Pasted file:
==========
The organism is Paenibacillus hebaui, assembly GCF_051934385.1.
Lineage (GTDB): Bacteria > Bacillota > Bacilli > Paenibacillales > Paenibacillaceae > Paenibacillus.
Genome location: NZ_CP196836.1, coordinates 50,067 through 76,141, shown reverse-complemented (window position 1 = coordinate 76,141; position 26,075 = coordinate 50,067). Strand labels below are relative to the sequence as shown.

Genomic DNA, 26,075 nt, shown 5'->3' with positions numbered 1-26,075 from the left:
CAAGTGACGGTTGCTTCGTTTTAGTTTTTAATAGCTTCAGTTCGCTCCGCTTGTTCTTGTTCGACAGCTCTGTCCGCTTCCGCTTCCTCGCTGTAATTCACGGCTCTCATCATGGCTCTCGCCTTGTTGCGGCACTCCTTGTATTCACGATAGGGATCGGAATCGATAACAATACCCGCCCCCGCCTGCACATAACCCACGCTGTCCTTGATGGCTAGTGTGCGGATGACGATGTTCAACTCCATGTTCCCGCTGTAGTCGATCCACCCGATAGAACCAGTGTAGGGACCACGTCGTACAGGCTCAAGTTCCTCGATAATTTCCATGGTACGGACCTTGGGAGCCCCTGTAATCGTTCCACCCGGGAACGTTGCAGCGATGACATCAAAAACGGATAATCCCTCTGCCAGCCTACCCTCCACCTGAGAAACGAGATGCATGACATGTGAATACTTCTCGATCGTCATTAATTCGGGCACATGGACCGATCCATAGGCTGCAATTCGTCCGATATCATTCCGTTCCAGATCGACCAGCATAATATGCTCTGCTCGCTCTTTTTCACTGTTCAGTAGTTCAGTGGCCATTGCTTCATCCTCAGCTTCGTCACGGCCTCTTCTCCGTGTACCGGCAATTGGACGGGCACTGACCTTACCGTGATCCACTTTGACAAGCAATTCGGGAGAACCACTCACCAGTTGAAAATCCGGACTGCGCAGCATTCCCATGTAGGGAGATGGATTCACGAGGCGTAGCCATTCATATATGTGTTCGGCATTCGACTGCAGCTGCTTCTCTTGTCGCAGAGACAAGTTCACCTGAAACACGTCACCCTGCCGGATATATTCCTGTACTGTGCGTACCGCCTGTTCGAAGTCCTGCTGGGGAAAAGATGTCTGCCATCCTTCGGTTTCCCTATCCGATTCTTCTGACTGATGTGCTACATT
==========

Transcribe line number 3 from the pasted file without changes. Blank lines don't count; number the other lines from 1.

Genome location: NZ_CP196836.1, coordinates 50,067 through 76,141, shown reverse-complemented (window position 1 = coordinate 76,141; position 26,075 = coordinate 50,067). Strand labels below are relative to the sequence as shown.